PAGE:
Bootsy Collins

Glory B da Funk's on Me -- The Bootsy Collins Anthology (Rhino)

Record Reviews

Bootsy Collins

Glory B Da Funk's on Me -- The Bootsy Collins Anthology (Rhino)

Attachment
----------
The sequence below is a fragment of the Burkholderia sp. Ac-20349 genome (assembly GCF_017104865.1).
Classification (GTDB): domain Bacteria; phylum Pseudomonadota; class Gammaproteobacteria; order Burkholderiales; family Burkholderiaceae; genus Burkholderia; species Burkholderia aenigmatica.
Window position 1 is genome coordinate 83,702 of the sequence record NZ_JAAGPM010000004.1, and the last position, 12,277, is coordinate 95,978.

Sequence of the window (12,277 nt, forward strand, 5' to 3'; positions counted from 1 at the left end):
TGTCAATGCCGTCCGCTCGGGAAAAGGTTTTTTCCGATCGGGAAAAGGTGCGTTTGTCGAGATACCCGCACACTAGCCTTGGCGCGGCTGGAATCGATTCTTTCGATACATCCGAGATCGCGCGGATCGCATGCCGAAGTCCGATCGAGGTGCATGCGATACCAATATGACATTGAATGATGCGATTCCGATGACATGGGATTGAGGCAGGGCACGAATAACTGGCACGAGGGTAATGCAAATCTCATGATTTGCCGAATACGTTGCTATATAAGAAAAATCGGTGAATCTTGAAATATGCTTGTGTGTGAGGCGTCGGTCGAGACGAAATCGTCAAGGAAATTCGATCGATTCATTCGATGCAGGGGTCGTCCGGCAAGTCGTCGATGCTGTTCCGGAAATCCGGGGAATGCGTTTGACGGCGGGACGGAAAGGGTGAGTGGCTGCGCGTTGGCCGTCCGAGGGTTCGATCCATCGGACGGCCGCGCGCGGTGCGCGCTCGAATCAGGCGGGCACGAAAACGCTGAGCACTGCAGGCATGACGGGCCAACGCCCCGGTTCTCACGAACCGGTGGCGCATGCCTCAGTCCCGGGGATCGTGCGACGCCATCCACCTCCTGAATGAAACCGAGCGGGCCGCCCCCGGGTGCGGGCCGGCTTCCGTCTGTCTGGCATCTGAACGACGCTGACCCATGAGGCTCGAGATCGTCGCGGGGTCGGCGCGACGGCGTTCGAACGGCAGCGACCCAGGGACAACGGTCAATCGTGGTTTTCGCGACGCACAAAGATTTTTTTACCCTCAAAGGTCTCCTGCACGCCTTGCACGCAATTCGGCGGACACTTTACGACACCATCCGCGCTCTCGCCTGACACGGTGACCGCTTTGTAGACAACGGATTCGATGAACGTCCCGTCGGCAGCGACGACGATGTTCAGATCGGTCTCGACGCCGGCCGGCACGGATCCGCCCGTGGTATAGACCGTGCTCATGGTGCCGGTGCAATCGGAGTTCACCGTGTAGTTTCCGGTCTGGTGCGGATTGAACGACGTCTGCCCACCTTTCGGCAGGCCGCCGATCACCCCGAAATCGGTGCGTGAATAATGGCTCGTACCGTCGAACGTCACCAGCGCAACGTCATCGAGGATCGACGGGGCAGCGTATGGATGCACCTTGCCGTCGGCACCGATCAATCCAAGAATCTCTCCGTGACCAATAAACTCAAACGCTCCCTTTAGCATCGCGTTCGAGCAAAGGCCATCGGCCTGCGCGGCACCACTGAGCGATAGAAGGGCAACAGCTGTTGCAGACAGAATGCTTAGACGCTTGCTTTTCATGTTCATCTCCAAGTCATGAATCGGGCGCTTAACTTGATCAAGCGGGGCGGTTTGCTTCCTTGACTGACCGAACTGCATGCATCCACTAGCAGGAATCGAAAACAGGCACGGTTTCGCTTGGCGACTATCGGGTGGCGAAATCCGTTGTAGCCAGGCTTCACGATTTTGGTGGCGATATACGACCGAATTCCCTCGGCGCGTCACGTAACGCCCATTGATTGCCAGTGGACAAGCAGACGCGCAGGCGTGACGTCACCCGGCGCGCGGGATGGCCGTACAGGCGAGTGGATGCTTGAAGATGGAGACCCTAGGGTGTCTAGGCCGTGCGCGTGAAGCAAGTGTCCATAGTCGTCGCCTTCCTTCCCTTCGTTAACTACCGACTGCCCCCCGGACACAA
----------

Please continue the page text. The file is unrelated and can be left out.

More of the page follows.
The two main signposts for contemporary funk, James Brown and George Clinton, both set their foundations with the string-popping antics of Bootsy Collins. Don't think this flamboyant bassist was just a rhythm machine to the stars, however. His own LPs for Warner Bros., which began appearing at the very height of Parliament/Funkadelic craze, were stone-soul grooves; silly, carnal, and utterly irresistible. He had the elastic voice, high-pitched and oddly atonal. The word "baby" should have been retired from music after Collins first uttered it. He had the band: Brown alums Maceo Parker and Fred Wesley; his brother Catfish, the cream of the P-Funk mafia; and of course, Godfather Clinton himself. And he had the songs, which, at least in the beginning, were a lot more than jam-funk framework. Unlike the P-Funk chaos motif, these were expertly arranged tunes with butt-tight horn charts. "I'd Rather Be With You" and "What's a Telephone Bill?" cram an ungodly amount of soul in their grooves, as does the orally fixated "Munchies for Your Love." Yet even the best Bootsy effort came with filler, which makes the first cream-o-the-crop disc of this 2-CD collection a surprisingly strong testament to the Bootzilla thang. As disco swept the nation, P-Funk began to decline, due in part to Clinton's predilection for the movement's drug of choice. Clinton's hands were all over Bootsy's recordings, so they too began to lose their luster. As a result, the second disc here pales in comparison. Even so, with Clinton and Brown's best work behind them, this collection leaves little doubt about who took the Seventies funk bull squarely by the horns. The name is Bootsy, baby.


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